Anna Karenina movie review: Heroine or villain?
In this fabulous 21st-century telling of Tolstoy’s classic novel, Keira Knightley fascinates both Russian high society and today's audience. Literally set on a stage, this theatrical film indulges in one woman’s journey into selfish obsession. But when it comes to the dangerously sexy Vronsky — who can blame her?
4 out of 5 stars: Perfect for those who
love a good romantic tragedy
Anna (Keira Knightley) is married to Karenin, a man of great wealth and status in the 19th-century Russian government. She delights in her young son, but having married very young, there is much she has yet to discover about herself.
On a trip to Moscow to help her philandering brother, Oblonsky (Matthew MacFayden), reconcile with his scorned wife, Dolly (Kelly MacDonald), Anna meets a dashing man named Vronsky (Aaron Taylor-Johnson) and begins a journey into obsession, sexual desire, self-realization and destruction.
Meanwhile, a young landholder named Levin (Domhnall Gleeson), who's not at the top of the social ladder, is obsessively in love as well. He lusts after Dolly's beautiful young sister, Kitty (Alicia Vikander). He proposes marriage to pretty-Kitty, but alas, Kitty has also fallen under Vronsky's spell. She shuns Levin and rolls the dice with Vronsky, who she believes will spend the evening at the grand ball dancing with her.
Kitty and Anna are both shocked when bad-boy Vronsky can't take his eyes off married Anna. While mistresses were often taken by the Russian elite, for a young, single man to pursue an older, married woman was quite scandalous.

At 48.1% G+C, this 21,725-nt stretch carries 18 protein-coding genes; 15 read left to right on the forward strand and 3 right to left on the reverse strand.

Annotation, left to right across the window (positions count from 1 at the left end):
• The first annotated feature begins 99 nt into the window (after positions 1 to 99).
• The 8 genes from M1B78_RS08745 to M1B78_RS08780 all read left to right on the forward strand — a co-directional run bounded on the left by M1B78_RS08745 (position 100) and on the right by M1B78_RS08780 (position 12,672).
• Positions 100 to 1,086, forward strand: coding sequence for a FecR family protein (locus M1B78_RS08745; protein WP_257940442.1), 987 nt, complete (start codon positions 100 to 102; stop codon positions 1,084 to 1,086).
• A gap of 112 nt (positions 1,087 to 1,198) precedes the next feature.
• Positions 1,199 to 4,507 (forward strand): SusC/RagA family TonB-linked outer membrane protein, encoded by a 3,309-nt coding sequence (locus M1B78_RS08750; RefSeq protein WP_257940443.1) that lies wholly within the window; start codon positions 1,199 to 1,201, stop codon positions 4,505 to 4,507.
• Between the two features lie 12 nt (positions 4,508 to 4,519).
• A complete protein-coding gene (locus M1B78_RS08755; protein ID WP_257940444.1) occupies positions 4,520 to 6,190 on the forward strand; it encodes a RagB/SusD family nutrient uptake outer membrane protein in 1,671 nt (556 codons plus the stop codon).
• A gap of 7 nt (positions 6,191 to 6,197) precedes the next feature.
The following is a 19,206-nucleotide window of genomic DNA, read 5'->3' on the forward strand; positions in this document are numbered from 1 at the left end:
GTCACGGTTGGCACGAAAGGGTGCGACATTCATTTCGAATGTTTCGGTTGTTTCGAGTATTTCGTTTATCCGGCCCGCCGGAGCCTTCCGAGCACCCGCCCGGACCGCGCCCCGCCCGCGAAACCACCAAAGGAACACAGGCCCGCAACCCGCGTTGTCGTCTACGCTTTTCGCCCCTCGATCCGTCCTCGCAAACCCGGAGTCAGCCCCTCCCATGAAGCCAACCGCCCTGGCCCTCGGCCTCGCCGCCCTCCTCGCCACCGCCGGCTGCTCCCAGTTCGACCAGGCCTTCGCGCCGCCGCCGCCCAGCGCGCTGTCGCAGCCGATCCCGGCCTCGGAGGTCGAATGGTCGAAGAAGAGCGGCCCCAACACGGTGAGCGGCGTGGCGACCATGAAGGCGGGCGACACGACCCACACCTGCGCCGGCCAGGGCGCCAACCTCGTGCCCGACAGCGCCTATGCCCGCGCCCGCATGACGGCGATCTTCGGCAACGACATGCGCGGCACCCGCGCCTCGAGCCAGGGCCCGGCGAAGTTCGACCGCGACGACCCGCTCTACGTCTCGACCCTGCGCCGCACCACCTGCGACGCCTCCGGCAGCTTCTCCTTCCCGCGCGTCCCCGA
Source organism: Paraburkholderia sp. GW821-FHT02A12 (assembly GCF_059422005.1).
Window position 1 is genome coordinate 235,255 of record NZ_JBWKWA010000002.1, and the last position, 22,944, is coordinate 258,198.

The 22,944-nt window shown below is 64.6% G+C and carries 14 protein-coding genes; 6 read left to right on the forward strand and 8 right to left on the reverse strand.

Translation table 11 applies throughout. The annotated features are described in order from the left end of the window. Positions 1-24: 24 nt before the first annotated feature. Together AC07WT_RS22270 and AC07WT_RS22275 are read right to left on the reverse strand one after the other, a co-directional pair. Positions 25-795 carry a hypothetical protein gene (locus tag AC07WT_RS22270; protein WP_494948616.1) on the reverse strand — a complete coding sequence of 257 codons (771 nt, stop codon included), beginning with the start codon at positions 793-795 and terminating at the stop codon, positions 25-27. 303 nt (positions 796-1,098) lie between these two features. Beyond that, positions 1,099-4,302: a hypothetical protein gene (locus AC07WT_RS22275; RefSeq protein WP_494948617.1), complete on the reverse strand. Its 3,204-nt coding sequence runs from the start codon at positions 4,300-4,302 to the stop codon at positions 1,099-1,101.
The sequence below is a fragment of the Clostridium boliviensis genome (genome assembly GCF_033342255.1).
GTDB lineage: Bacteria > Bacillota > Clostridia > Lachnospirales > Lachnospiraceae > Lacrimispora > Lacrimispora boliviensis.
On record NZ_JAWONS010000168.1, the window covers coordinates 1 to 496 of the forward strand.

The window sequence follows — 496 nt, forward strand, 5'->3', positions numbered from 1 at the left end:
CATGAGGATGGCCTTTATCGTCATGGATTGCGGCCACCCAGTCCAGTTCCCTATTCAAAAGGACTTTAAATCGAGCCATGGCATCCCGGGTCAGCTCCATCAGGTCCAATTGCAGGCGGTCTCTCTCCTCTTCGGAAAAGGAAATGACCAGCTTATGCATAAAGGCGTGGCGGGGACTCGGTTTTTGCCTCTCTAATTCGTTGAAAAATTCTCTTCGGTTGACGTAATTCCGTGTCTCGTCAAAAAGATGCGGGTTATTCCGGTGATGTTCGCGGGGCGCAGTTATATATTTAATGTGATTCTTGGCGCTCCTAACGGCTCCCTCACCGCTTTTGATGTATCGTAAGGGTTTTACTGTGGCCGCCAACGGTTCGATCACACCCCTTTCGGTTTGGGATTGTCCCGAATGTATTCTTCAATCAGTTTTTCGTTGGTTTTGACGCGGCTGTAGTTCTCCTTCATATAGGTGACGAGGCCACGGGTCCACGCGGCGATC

Anna, who respects her husband greatly, knows nothing of passionate romance and is defenseless when Vronksy chases after her. Once he catches her, neither he nor she can let go.
And herein lies the central question of Anna Karinina: Is she to be applauded for taking a stand against a societal double standard that allows men enormous moral latitude while denying women the same freedom? Or is she a selfish, childish narcissist who is incapable of feeling empathy for the husband and son to whom she has committed her life?
Director Joe Wright's (Pride and Prejudice, also starring Knightley) creative decision to set the film on the stage of a theater provides a meaty metaphor for imperial Russian society. He implies that instead of living their lives with passion and truth, the pre-revolution upper class were "acting" as if they were fulfilled — "acting" as if they were happy. Anyone who's ever seen Dr. Zhivago knows the dark fate of the Russian upper crust.
Lush costumes and choreographed scenes flow like a ballet, as does Tom Stoppard's (Shakespeare in Love) dialogue. Keira is extraordinary in the challenging role of Anna, and the gorgeous Aaron Taylor-Johnson grabs Vronsky by the throat and doesn't let go.